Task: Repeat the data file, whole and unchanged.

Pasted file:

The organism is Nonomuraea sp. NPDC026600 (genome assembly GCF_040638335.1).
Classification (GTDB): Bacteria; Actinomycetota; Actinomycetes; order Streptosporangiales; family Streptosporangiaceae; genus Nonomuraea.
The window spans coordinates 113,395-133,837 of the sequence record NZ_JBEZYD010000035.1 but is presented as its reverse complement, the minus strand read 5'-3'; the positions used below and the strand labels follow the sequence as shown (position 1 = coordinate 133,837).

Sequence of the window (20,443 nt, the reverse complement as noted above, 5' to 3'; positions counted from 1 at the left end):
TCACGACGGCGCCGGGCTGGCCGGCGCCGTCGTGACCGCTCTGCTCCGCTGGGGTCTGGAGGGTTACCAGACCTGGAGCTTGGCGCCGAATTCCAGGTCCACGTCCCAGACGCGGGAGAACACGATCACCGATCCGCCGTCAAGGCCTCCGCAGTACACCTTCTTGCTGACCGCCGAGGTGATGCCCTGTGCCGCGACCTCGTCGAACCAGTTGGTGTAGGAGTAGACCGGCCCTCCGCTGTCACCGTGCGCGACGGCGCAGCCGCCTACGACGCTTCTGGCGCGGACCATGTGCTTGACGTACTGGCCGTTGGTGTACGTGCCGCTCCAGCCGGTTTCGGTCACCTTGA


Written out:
The organism is Nonomuraea sp. NPDC026600 (genome assembly GCF_040638335.1).
Classification (GTDB): Bacteria; Actinomycetota; Actinomycetes; order Streptosporangiales; family Streptosporangiaceae; genus Nonomuraea.
The window spans coordinates 113,395-133,837 of the sequence record NZ_JBEZYD010000035.1 but is presented as its reverse complement, the minus strand read 5'-3'; the positions used below and the strand labels follow the sequence as shown (position 1 = coordinate 133,837).

Sequence of the window (20,443 nt, the reverse complement as noted above, 5' to 3'; positions counted from 1 at the left end):
TCACGACGGCGCCGGGCTGGCCGGCGCCGTCGTGACCGCTCTGCTCCGCTGGGGTCTGGAGGGTTACCAGACCTGGAGCTTGGCGCCGAATTCCAGGTCCACGTCCCAGACGCGGGAGAACACGATCACCGATCCGCCGTCAAGGCCTCCGCAGTACACCTTCTTGCTGACCGCCGAGGTGATGCCCTGTGCCGCGACCTCGTCGAACCAGTTGGTGTAGGAGTAGACCGGCCCTCCGCTGTCACCGTGCGCGACGGCGCAGCCGCCTACGACGCTTCTGGCGCGGACCATGTGCTTGACGTACTGGCCGTTGGTGTACGTGCCGCTCCAGCCGGTTTCGGTCACCTTGA